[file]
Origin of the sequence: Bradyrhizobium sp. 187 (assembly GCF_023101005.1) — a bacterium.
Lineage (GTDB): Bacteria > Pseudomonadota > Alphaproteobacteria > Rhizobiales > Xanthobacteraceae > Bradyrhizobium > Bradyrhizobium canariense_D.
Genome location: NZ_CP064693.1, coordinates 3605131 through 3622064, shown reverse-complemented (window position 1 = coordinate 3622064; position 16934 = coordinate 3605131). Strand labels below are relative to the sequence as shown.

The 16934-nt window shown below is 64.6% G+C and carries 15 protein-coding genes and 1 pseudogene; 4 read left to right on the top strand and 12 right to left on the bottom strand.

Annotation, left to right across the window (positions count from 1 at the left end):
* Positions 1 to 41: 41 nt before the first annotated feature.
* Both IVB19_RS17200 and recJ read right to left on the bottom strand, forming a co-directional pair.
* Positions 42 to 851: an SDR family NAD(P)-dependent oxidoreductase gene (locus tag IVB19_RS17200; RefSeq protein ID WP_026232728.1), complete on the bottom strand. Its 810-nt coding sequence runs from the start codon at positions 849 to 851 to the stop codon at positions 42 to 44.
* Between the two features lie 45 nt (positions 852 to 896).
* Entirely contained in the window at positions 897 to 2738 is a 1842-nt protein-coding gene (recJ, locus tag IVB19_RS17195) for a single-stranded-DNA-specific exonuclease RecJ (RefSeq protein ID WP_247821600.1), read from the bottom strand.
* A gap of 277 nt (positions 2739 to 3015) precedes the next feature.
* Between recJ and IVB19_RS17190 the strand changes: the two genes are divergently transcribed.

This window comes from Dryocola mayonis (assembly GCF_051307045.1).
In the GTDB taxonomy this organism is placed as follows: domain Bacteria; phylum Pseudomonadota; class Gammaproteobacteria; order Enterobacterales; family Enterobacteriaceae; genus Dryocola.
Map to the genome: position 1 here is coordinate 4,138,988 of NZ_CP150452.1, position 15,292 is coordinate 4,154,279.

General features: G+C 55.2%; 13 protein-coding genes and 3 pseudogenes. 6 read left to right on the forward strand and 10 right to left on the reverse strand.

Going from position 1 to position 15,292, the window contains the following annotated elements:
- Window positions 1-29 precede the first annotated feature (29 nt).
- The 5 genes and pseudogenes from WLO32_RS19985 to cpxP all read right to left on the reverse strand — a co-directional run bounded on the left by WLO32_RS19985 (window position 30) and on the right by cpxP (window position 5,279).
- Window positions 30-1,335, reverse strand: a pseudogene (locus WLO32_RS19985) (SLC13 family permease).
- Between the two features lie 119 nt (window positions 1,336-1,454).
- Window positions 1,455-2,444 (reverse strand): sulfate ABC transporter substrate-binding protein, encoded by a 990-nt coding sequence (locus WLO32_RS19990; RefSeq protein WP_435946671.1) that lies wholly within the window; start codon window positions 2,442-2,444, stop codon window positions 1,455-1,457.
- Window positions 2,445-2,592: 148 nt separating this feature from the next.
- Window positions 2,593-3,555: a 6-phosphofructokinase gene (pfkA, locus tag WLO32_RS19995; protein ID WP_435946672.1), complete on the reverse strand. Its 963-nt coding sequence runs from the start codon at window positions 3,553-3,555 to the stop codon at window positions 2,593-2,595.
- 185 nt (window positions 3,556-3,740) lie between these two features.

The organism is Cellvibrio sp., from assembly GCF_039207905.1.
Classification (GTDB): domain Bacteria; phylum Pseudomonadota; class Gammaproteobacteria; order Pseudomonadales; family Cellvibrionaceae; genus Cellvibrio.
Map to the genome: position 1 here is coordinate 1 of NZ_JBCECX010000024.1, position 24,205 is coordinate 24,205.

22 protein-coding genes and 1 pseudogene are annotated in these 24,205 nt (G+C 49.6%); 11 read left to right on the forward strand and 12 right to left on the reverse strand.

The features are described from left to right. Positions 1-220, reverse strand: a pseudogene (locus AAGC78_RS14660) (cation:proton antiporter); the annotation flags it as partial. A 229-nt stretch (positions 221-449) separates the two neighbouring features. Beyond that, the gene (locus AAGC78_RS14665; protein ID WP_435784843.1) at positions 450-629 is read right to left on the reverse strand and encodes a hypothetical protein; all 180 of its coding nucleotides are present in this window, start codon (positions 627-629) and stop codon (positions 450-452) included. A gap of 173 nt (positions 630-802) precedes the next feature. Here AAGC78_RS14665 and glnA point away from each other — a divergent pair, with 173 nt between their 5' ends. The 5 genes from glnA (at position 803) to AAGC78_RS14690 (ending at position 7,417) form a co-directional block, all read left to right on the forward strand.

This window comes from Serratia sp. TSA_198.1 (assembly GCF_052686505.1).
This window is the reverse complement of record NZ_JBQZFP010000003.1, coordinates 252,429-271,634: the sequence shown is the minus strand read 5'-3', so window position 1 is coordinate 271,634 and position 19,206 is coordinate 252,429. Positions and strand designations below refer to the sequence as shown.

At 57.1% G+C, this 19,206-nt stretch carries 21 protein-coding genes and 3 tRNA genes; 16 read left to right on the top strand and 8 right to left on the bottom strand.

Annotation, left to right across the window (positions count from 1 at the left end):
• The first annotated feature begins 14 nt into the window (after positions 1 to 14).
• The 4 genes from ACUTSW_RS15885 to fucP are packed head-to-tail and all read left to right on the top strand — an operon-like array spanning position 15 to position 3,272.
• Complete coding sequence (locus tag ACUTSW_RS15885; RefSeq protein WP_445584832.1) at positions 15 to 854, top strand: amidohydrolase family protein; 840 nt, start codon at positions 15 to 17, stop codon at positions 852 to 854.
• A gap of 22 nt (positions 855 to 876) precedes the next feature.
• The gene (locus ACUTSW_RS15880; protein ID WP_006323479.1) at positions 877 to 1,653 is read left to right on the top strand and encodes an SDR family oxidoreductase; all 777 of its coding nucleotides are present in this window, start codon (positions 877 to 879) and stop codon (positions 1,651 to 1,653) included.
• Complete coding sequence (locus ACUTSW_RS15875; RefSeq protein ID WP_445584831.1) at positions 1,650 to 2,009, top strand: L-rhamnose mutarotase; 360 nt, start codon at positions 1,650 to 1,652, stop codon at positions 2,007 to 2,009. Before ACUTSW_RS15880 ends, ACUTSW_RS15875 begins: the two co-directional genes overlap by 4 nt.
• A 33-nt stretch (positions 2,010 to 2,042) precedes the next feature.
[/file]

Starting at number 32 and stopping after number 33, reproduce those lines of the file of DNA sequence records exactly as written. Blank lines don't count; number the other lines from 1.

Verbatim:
This window is the reverse complement of record NZ_JBQZFP010000003.1, coordinates 252,429-271,634: the sequence shown is the minus strand read 5'-3', so window position 1 is coordinate 271,634 and position 19,206 is coordinate 252,429. Positions and strand designations below refer to the sequence as shown.

At 57.1% G+C, this 19,206-nt stretch carries 21 protein-coding genes and 3 tRNA genes; 16 read left to right on the top strand and 8 right to left on the bottom strand.